Saturday, May 27, 2006

Musing Pictures: The DaVinci Code

There are many new films these days that begin with baggage. Some are sequels, entering theaters only to face a crowd of comparers -- an audience that is all too eager to go home, to tell friends "it was better than the first one". Some are re-makes, with the same problem: "It was better than the original" is the best they can hope for (and the least likely of possible outcomes).

"The DaVinci Code" comes with its own baggage, of course. Many moviegoers will be eager to compare it to the book, itself a sequel.

I have seen several reviews of "The DaVinci Code" that claim that it does stand on its own quite well (that it is not one of those films where if you didn't read the book, you won't understand the movie). Why is this assertion so necessary so often? There have been quite a few big hits lately that are literarily-inspired, from the Harry Potter films to the Lord of the Rings trillogy. Those films didn't require a familiarity with their source-material. Why do people keep expecting this?

Perhaps it's the sequence that does it.

People assume that sequels necessitate a familiarity with the film which they follow. You have to see film #1 before you see film #2. That is always the order of things: thing #1 has to come before thing #2. You have to see the original before you see the remake (or, at least, that used to be the way of it. How many people who saw Peter Jackson's "King Kong" made a point of seeing the Cooper/Schoedsack original?) It seems to be the same with books -- you have to read the book before you see the movie.

Interestingly, this idea wasn't originally a matter of understanding.

Of course, movies are made in such a way that they can stand on their own -- even sequels, nowadays, are structured so as to appeal to an audience that is broader than that of their preceding film. Movies based on books, too, are made so that you don't have to read the book. They have to be, especially in a culture that tends to watch movies more than read books.

So why do people seem to ask "will I understand it if I haven't read the book"?

I don't really know the answer to this. Certainly with the "Lord of the Rings" films, knowing the books meant knowing a richer backstory (but not necessarily a necessary one, as far as the films themselves are concerned). "The DaVinci Code", though, is a very dense film that stays very true to the book it is based on (at least, very little is added, even if one or two moments are taken away). But even with "The DaVinci Code", if it were a film that you could only understand if you had read the book, it would be failing as a film. And this is true of any book-based film. Movies are supposed to stand on their own.

A coda pertaining to the third installment in the new Star Wars trillogy: Here is an example of an intentional deviation from this unspoken "rule" of cinema. In the third installment of the new Star Wars trillogy (this would be the sixth Star Wars feature, then), there is an entire battle sequence with a robotic creature that seems to come out of nowhere. Apparently, this sequence is really the conclusion of an entire narrative that takes place between that film and the film before it -- a narrative that is explained in a short graphic novelette (a part of George Lucas' franchise, of course). Is it fair to put the end of this episode in to a film in such a prominent way without explaining the backstory (even in a rudimentary way) within that same film? some have suggested that in doing so, Lucas has developed a new form of movie -- one that takes advantage of the age of multimedia -- by incorporating multiple media sources and bridging one narrative across them. Imagine, then, a story that is told partially through a book, partially through a movie, partially through a radio show, and partially through a play, where you have to go through all of those media in the right order to get the story straight. It strikes me as an interesting idea at first, but also as a tiring one. What's the point, other than to make more money by selling more tickets for one story? It might be interesting to have a narrative presented in a book that will only conclude on screen, but only if I can get both for the price of one, and only if I can somehow get them at the same time, or in the same way. It forces too much work on the viewer/reader/listener to be a practical concept, as far as I can tell.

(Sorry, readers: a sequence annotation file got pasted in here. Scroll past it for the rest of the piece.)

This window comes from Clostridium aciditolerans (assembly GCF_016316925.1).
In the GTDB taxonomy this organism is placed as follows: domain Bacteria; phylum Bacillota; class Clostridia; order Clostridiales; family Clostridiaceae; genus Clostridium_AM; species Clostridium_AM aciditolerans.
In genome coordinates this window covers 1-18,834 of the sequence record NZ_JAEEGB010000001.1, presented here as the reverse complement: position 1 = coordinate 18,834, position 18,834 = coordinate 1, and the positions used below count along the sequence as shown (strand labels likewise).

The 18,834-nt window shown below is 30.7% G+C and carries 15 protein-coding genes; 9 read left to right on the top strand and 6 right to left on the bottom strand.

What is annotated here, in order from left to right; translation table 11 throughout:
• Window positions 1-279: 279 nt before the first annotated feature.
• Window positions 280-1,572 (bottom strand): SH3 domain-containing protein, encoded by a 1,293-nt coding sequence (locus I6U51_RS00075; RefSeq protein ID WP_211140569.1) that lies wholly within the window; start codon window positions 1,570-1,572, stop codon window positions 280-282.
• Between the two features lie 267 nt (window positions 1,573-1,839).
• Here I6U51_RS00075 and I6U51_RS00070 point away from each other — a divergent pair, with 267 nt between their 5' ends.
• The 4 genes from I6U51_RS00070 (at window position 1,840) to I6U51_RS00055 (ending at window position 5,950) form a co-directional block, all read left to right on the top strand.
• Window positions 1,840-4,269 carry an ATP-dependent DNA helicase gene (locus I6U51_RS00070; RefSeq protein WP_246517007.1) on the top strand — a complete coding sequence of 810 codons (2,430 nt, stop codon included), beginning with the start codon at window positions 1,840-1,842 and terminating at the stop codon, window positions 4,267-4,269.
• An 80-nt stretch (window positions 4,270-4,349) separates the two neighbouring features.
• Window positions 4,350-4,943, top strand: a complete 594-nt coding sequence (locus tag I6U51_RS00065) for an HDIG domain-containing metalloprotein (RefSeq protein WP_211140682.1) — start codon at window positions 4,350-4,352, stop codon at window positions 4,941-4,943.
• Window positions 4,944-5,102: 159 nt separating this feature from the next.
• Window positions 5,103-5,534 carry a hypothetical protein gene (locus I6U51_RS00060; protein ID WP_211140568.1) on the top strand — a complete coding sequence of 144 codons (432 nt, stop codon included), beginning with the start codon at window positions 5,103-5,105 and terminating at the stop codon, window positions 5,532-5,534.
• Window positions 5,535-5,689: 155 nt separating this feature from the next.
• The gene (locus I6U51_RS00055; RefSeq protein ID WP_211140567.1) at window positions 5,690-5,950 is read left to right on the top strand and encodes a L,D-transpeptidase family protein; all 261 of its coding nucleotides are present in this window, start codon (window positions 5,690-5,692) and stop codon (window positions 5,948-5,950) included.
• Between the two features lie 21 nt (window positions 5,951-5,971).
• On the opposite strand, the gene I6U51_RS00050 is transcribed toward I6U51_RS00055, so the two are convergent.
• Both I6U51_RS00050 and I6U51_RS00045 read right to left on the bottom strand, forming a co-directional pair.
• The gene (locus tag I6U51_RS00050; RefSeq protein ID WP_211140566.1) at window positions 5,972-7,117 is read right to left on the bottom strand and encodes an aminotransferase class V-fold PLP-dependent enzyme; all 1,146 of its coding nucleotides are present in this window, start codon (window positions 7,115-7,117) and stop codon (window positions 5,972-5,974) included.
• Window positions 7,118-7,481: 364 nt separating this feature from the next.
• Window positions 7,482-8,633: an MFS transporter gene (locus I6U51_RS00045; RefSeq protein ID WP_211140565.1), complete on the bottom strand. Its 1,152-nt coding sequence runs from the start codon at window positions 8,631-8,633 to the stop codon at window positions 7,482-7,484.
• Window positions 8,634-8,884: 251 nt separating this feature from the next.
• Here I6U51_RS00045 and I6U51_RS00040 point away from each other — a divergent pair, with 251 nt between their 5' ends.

But who knows? Perhaps there will come a visionary mediamaker at some point who will be able to combine all of these different modes of narrative expression in to a coherent, multimedia narrative? I'm sure people are striving towards that end already, so it's probably a matter of time before it happens.

Meanwhile, movies based on books will still be made so that you don't have to read the book to understand the movie.


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